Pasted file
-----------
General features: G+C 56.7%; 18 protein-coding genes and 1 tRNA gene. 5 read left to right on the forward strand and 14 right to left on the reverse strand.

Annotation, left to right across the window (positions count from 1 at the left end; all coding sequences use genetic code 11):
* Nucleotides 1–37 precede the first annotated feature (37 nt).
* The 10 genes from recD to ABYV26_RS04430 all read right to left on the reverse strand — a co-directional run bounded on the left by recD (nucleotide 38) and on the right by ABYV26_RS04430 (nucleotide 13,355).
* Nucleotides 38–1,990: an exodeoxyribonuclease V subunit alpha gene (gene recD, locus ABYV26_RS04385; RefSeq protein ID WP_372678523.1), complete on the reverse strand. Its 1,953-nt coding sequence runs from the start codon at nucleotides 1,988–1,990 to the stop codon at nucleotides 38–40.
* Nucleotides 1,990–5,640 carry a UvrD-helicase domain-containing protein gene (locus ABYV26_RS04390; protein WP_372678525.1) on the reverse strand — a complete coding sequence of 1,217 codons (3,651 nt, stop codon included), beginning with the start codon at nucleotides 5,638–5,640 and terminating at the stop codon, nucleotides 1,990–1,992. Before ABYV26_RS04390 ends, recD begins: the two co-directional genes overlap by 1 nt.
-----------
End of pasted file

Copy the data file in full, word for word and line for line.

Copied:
General features: G+C 56.7%; 18 protein-coding genes and 1 tRNA gene. 5 read left to right on the forward strand and 14 right to left on the reverse strand.

Annotation, left to right across the window (positions count from 1 at the left end; all coding sequences use genetic code 11):
* Nucleotides 1–37 precede the first annotated feature (37 nt).
* The 10 genes from recD to ABYV26_RS04430 all read right to left on the reverse strand — a co-directional run bounded on the left by recD (nucleotide 38) and on the right by ABYV26_RS04430 (nucleotide 13,355).
* Nucleotides 38–1,990: an exodeoxyribonuclease V subunit alpha gene (gene recD, locus ABYV26_RS04385; RefSeq protein ID WP_372678523.1), complete on the reverse strand. Its 1,953-nt coding sequence runs from the start codon at nucleotides 1,988–1,990 to the stop codon at nucleotides 38–40.
* Nucleotides 1,990–5,640 carry a UvrD-helicase domain-containing protein gene (locus ABYV26_RS04390; protein WP_372678525.1) on the reverse strand — a complete coding sequence of 1,217 codons (3,651 nt, stop codon included), beginning with the start codon at nucleotides 5,638–5,640 and terminating at the stop codon, nucleotides 1,990–1,992. Before ABYV26_RS04390 ends, recD begins: the two co-directional genes overlap by 1 nt.